From Homeschool to Asbury: an Alumni Perspective – Asbury University
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March 24, 2016

View of a 2015 graduation cap and tassel
From freshman year to graduation, Asbury built on the strengths of my homeschool background.

Alumnus Joel Sams ‘15 reflects on his transition from homeschool to Asbury.

When I was homeschooled, I became familiar with three questions most homeschoolers will recognize: 1). “Do you go to school in your pajamas?” 2). “What do you do for socialization?” and 3). “What about college?”

Answers: Yes, I have gone to school in pajamas. It’s not as exciting as you think. Socialization? I have six siblings — next question, please.

As far as college, I was never concerned about being able to survive (as the question seemed to suggest I should be). Every year, homeschoolers prove they can succeed at college. I was interested in thriving, however. I knew I would spend four of my most formative years at college, so I wanted a community that valued my background, built on its strengths and opened up new opportunities. That’s why I enrolled at Asbury University with the Unshakable Class of 2015.

With 15 percent of its undergraduate student body made up of homeschoolers, Asbury understands where you’re coming from. Professors are already familiar with some of the challenges homeschool students might face, and they go out of their way to help students thrive academically and personally. Asbury understands the important role families play in college as well, recently hosting Homeschool Visit Day, a special event giving students and families a window into life at Asbury. Homeschool families also have Asbury Academy at their disposal — a dual-enrollment program that allows juniors and seniors to get involved with the Asbury community and earn college credit while still in high school.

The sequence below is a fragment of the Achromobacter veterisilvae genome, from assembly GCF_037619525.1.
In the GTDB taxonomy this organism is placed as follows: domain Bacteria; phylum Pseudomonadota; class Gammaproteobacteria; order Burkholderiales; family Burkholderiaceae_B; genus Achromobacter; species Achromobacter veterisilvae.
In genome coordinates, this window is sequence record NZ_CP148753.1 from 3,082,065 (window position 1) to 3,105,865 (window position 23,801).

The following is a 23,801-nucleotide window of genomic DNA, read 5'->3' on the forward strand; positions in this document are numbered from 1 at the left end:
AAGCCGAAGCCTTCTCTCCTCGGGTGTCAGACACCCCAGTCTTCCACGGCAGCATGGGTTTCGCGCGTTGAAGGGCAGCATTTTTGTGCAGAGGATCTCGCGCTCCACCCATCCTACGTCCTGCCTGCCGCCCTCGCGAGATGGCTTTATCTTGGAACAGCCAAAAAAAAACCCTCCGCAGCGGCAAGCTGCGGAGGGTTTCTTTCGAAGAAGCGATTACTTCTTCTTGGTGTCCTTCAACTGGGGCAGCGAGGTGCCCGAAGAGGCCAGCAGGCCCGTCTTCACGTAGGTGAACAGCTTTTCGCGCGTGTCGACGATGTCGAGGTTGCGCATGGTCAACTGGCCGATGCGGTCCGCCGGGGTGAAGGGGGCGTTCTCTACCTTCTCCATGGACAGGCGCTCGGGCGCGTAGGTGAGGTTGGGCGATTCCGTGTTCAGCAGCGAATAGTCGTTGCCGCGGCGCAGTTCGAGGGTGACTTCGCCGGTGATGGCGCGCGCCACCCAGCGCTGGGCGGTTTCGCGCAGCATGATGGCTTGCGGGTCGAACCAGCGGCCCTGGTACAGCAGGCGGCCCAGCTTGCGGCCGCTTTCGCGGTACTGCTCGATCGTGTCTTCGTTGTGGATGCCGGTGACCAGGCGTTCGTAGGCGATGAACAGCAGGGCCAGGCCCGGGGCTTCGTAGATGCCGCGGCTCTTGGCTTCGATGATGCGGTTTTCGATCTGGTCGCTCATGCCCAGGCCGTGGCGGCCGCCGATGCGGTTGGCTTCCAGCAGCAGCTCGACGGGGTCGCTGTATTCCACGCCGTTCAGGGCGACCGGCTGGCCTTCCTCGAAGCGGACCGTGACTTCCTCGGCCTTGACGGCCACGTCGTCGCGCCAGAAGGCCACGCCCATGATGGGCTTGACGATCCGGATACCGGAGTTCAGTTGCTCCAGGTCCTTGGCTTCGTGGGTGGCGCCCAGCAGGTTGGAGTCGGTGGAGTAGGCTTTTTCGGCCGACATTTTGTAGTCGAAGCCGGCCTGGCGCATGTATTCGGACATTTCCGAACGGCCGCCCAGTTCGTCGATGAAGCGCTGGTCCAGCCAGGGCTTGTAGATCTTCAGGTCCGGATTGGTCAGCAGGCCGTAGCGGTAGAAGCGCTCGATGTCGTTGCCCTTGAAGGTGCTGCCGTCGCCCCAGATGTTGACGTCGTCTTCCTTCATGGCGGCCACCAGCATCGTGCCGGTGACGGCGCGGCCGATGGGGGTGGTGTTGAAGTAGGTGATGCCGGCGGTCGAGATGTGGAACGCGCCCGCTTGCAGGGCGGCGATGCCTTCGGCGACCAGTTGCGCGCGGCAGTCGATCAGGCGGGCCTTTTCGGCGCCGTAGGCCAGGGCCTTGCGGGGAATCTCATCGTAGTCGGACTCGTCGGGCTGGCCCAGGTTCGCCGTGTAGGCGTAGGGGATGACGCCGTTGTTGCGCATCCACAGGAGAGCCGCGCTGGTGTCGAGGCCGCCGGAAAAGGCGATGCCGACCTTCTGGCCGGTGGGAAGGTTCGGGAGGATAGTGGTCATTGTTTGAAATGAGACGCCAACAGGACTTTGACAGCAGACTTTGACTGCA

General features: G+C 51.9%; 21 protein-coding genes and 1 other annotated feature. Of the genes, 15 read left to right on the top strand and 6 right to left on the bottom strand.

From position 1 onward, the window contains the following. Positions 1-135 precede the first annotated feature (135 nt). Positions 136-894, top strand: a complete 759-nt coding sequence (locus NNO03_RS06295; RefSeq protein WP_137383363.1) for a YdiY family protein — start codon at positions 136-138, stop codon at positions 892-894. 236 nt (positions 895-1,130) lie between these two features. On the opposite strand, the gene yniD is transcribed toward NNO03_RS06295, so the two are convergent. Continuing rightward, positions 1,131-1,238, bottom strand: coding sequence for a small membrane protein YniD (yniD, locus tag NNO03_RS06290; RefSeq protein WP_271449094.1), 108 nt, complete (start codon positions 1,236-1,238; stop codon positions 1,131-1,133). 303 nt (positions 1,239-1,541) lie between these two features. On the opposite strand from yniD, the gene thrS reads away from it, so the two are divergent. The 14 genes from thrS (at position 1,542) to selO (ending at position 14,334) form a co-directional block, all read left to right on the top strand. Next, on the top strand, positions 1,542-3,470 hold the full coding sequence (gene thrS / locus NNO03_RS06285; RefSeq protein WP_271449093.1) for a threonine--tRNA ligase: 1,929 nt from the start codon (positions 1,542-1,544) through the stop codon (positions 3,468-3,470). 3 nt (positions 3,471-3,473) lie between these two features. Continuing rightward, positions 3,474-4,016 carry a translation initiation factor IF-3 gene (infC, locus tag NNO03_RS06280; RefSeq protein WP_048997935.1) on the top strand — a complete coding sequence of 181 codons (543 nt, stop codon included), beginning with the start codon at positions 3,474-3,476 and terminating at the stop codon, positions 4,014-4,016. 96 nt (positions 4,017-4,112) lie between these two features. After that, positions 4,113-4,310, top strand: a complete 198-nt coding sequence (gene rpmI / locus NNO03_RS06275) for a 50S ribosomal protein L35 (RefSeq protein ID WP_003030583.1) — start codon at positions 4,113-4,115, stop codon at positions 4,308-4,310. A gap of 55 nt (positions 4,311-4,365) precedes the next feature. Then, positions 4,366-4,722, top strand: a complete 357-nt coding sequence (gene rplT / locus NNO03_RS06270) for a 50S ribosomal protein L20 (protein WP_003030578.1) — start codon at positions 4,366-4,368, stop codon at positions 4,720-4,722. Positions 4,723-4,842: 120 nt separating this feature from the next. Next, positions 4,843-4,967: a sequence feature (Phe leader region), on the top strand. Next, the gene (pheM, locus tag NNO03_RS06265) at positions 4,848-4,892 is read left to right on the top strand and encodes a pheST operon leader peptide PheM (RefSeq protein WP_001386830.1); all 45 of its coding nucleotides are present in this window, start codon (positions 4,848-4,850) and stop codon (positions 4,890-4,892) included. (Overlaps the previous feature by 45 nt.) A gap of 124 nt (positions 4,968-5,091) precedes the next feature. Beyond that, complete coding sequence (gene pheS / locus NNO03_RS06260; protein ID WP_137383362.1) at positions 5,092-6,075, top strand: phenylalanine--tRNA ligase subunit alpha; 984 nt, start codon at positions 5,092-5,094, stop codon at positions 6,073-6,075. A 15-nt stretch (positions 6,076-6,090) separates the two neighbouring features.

In addition to understanding the homeschool background, Asbury builds on its strengths. As a homeschooler, I was independent, intellectually curious and used to interacting with people outside my own age group and interests. At Asbury, I found a like-minded community that encouraged collaboration across disciplines and class years — Music majors comparing notes with Business majors on a theology paper, Equine majors collecting Psychology research and Biology majors working through tough questions of worldview in a Philosophy class. It’s an exciting environment, and one in which homeschool students can thrive.

Asbury also opens up new opportunities for homeschool students. With a student-faculty ratio of 11:1, Asbury students can build relationships with their professors, and small class sizes mean they can enjoy meaningful class discussion. Asbury’s extensive alumni community offers amazing networking resources, and the Center for Career and Calling helps students identify their strengths and explore different career paths. 

For me, coming to Asbury was an important step to personal and academic growth. After learning independently for my first 18 years, I found that Asbury’s academic community “clicked” with me. And on a personal level, Asbury wasn’t just another place to get a degree; it was a community of students and professors who shared my interests, challenged my thinking and sparked a life-long love of learning. In academics, spiritual life, residence life and every other facet of campus, Asbury seeks to build community. Looking back, it was successful — for me, Asbury has become one more extension of home.


To learn more about Asbury’s dual-enrollment program, visit: